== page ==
Robin Hood Movie 2010

I finally got around to seeing the new Robin Hood movie with Russell Crowe, directed by Ridley Scott. I thought it was somewhat entertaining, nothing mind-blowing by any means. It doesn’t come close to competing with some of Scott’s other films, especially Gladiator. The battle scenes have the same feel as his other movies (see Kingdom of Heaven), and if you’re looking for historical accuracy, you won’t find it in this film. There are true historical characters mixed in with references to real events (e.g. – Magna Carta), but I wouldn’t go into this movie trying to learn much about the actual history during that period. The story of Robin Hood is based widely on legend and myth anyway, so I would view it from a pure entertainment perspective.

One detail I will point to of historical inaccuracy comes with the death of Richard the Lionheart. King Richard was actually killed simply walking around the castle of Chalus-Chabrol without his mail armor on. He was investigating the progress of the sappers attempting to undermine the castle walls, and a defender shot an arrow, which struck him in the left shoulder near the neck. He died nearly two weeks later on April 6, 1199. So he was not actually killed in battle as the movie depicts, but dying in battle presents a much more entertaining scene from a cinema perspective.

I did find it interesting how the film showed Robin Hood (aka Robin Longstride) before he actually became an outlaw. This was different from the usual story line we already know. I did like that, though other well-known characters such as the Sheriff of Nottingham are reduced to secondary, almost non-existent roles. It’s hard to beat Alan Rickman’s performance as the sheriff in the Kevin Costner version of the movie. Classic bad-guy Rickman. Good stuff. The movie with Costner was actually one of the things that spurred my interest in the medieval period from an early age.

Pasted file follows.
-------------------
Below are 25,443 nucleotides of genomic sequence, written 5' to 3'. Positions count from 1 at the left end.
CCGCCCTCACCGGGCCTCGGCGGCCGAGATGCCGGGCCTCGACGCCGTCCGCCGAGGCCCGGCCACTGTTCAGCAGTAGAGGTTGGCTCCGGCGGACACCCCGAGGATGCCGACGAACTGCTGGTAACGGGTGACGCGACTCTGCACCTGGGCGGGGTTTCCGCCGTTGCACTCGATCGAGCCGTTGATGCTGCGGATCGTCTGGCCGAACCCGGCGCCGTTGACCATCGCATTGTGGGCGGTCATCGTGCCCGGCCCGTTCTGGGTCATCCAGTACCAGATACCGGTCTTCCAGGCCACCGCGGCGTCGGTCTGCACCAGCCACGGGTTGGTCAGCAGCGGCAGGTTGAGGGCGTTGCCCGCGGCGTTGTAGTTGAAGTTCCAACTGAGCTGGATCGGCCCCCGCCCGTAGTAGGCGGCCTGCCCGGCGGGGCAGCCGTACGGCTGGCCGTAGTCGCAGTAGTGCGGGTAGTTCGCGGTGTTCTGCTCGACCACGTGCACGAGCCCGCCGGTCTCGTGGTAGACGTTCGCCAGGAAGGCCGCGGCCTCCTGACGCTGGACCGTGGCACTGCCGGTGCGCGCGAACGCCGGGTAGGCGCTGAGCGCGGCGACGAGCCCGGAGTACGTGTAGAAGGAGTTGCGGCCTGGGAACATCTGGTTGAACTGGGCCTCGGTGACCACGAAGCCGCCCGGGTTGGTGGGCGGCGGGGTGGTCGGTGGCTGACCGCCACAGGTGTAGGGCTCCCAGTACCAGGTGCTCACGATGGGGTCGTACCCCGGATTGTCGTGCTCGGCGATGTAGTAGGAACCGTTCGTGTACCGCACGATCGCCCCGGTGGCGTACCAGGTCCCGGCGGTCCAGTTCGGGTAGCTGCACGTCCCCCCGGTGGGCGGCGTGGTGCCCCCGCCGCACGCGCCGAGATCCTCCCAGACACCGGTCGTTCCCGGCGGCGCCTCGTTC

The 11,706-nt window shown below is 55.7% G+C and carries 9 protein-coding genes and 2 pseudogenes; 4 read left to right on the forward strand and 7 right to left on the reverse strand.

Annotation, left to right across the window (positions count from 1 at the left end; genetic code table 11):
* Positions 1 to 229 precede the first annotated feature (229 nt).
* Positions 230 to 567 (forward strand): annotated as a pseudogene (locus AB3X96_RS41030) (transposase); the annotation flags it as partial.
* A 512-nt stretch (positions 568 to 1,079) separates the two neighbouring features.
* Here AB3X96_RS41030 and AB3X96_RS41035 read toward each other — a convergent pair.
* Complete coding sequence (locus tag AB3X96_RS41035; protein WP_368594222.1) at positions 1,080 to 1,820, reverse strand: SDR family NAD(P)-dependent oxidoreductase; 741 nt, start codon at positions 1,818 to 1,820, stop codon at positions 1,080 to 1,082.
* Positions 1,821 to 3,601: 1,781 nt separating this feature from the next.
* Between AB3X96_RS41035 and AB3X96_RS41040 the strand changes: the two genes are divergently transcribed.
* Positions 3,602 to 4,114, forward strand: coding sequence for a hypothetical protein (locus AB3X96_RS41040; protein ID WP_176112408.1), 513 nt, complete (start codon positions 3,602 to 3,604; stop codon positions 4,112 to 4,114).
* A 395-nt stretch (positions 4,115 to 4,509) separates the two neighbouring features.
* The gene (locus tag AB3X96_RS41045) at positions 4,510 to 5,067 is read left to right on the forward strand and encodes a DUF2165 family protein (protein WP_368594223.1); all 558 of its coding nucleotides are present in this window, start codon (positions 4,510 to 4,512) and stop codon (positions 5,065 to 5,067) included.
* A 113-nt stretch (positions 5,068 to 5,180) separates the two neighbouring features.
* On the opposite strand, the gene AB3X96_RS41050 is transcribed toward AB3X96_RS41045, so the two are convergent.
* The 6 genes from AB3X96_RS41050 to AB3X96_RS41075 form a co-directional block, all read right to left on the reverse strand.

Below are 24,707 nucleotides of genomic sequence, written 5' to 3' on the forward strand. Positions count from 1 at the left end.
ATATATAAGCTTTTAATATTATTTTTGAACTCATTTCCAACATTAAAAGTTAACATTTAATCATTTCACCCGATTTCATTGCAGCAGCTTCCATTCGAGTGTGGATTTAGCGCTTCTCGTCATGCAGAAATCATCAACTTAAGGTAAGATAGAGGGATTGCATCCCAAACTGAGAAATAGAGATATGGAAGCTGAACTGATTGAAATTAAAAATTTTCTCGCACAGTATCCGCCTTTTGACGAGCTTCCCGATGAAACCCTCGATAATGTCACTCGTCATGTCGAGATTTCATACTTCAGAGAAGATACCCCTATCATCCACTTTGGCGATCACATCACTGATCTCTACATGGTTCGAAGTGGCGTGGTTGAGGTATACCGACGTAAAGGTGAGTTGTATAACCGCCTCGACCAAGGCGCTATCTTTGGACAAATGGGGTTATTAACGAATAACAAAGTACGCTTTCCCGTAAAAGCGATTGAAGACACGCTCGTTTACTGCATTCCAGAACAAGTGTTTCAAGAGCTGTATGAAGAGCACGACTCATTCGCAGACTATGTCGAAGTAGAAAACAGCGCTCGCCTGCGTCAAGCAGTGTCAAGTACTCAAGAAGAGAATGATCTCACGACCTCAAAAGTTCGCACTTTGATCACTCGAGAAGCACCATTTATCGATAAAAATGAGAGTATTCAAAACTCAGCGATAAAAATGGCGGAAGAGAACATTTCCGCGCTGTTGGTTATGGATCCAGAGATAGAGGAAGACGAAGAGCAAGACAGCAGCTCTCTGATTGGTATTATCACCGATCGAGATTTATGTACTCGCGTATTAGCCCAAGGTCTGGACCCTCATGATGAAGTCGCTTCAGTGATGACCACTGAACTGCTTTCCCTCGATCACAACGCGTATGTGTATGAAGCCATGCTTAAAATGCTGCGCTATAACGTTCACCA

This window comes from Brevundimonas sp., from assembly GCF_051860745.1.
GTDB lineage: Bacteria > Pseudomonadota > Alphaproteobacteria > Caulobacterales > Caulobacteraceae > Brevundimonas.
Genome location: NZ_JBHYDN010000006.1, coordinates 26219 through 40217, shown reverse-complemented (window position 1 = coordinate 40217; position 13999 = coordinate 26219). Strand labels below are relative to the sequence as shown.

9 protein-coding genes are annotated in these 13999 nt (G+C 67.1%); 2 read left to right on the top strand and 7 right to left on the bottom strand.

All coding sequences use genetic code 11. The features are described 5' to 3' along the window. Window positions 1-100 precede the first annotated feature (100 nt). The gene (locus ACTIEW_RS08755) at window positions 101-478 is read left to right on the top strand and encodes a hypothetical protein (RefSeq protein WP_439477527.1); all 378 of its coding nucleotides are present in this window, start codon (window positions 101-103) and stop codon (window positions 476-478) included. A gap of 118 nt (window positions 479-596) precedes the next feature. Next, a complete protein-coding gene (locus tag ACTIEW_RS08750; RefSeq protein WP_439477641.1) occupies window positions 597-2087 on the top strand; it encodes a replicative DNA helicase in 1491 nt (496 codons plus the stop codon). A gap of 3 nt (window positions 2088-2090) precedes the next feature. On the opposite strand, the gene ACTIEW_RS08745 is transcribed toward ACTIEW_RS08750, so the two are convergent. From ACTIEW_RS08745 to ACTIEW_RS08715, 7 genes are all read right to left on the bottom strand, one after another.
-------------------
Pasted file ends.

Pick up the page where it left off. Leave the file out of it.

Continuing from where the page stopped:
In Scott’s version of the tale, I never felt that attached to any of the characters, except Marian. Cate Blanchett, as always, does a wonderful job in that role. Crowe is okay as Robin Hood. His accent is much better than Costner’s, but something about him doesn’t scream Robin Hood to me. Not sure what it is.

All in all, the movie is worth watching for pure entertainment purposes. It won’t leave you in awe by any means, though I probably would watch it again just to catch some of the details I missed the first time. I was watching with a group, so I wasn’t able to hear everything. I give the movie a passing grade.

Below are a few links to other reviews I thought were good:

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